1) Is dying hair mentioned in Torah?
The source of any prohibition surrounding the dying of one's hair in Torah relates to men only. This is found in the Gemara, Makkot 20b, where the Oral Law forbids a man from removing white hair from amongst the black hair. Removing one's white hair would be considered acting or 'dressing' like a woman, which is forbidden in Judaism. This plucking of white hairs from a man's beard is extrapolated in the Sefer HaHinuch (543:3) to dying one's hair as well, which is considered 'adornments of a woman,' (Onkelos, Dvarim 22:5).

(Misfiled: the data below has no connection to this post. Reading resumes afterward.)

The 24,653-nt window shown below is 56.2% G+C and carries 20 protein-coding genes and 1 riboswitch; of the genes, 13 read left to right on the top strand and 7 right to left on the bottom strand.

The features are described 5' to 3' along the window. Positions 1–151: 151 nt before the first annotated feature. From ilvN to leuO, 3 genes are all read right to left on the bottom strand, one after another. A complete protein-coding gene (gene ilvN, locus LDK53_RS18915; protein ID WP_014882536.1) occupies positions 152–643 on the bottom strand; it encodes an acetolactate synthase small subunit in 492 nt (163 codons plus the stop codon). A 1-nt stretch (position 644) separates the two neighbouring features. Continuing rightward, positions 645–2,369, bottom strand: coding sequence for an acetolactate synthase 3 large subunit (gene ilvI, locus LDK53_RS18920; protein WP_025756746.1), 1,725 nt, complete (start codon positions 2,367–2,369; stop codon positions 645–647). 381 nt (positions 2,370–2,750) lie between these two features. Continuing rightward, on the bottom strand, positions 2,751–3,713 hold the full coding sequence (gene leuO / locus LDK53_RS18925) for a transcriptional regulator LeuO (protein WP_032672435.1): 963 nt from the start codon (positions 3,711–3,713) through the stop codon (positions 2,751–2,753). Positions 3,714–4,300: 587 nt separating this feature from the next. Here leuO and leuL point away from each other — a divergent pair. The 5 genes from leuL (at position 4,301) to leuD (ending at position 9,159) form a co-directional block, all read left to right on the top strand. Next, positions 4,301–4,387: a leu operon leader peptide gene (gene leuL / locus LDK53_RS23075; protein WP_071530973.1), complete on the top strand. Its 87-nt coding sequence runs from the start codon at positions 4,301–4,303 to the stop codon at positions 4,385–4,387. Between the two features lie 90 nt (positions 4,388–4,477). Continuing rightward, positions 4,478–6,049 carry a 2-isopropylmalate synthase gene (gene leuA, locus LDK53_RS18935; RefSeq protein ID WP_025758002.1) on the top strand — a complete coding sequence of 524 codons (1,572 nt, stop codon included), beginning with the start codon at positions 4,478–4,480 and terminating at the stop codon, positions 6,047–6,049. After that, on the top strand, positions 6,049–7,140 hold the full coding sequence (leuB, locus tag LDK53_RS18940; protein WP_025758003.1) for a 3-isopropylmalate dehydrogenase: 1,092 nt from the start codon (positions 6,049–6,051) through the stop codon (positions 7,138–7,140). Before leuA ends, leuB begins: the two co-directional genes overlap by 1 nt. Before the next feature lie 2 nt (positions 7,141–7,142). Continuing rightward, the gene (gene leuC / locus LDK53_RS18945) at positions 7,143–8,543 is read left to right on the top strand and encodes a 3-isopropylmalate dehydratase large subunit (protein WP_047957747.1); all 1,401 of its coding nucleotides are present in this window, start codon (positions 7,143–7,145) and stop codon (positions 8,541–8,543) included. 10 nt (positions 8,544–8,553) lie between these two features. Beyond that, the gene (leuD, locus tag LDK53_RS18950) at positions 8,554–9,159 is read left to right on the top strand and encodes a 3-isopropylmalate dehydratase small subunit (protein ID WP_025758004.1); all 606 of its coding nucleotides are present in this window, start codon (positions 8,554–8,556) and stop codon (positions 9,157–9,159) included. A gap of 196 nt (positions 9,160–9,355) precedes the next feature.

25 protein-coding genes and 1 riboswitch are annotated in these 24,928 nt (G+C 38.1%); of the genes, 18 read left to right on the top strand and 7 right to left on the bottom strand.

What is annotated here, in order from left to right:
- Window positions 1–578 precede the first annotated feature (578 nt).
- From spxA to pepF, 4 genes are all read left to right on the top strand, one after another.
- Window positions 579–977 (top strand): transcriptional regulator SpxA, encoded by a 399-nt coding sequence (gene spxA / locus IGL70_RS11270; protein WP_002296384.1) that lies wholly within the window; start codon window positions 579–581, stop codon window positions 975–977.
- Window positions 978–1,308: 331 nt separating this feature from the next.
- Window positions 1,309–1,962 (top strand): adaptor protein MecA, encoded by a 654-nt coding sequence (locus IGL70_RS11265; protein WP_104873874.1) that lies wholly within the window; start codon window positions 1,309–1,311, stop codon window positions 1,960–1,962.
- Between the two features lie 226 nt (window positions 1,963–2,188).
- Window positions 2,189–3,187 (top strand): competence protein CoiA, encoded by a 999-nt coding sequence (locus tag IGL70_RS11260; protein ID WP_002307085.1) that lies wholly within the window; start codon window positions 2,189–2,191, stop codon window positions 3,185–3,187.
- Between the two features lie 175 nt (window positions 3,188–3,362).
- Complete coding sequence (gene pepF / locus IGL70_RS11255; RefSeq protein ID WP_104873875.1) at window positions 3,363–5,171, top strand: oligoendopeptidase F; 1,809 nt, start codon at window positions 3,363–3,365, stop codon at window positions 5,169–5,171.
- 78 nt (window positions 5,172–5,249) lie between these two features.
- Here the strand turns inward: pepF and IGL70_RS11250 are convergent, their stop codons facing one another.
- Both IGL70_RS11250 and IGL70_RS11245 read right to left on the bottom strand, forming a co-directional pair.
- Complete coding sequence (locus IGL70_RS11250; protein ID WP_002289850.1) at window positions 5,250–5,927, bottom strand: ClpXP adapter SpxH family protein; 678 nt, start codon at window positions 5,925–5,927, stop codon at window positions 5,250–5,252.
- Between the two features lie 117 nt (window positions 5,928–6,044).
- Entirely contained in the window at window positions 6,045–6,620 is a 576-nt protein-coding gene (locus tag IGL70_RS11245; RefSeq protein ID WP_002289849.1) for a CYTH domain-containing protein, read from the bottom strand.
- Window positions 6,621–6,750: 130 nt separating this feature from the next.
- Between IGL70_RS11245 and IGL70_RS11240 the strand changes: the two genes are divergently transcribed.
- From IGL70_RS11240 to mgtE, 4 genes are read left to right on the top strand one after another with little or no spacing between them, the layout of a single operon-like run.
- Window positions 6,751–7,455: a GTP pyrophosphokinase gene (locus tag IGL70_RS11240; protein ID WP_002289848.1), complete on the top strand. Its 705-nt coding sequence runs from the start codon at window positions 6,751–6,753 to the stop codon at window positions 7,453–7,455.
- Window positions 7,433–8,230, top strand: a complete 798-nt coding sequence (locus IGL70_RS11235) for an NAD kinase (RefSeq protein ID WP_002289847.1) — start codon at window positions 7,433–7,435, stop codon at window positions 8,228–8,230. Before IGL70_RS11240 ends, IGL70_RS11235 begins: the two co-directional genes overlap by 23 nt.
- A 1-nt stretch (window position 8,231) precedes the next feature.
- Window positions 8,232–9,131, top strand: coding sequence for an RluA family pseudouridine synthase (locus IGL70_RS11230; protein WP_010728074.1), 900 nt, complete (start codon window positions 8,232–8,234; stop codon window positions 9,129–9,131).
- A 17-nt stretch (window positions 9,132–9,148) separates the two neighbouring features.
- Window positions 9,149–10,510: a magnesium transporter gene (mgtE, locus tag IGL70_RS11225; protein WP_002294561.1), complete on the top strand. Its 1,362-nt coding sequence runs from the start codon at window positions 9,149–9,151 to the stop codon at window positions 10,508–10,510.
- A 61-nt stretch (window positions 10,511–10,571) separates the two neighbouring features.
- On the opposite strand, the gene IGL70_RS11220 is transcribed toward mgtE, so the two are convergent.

A woman is certainly free to dye her hair within the acceptable color norms of the society in which she lives.
2) If a woman is allergic to hair dye, could she dye her hair partially?
Theoretically, hair dye shouldn't cause an allergic reaction to the body, since hair itself, is non-living protein. Other than the follicle at the base, it has no blood supply or connection to the inner workings of the body and theoretically should not cause an allergic reaction if someone is allergic to hair dye. That said, if someone is truly allergic to hair dye, it is best to avoid it entirely, since inevitably some dye can easily spray or drop onto one's skin or scalp and lead to an allergic reaction. As our sages tell us, “[Physical] danger is more severe then a Torah prohibition,” and should be avoided at all costs.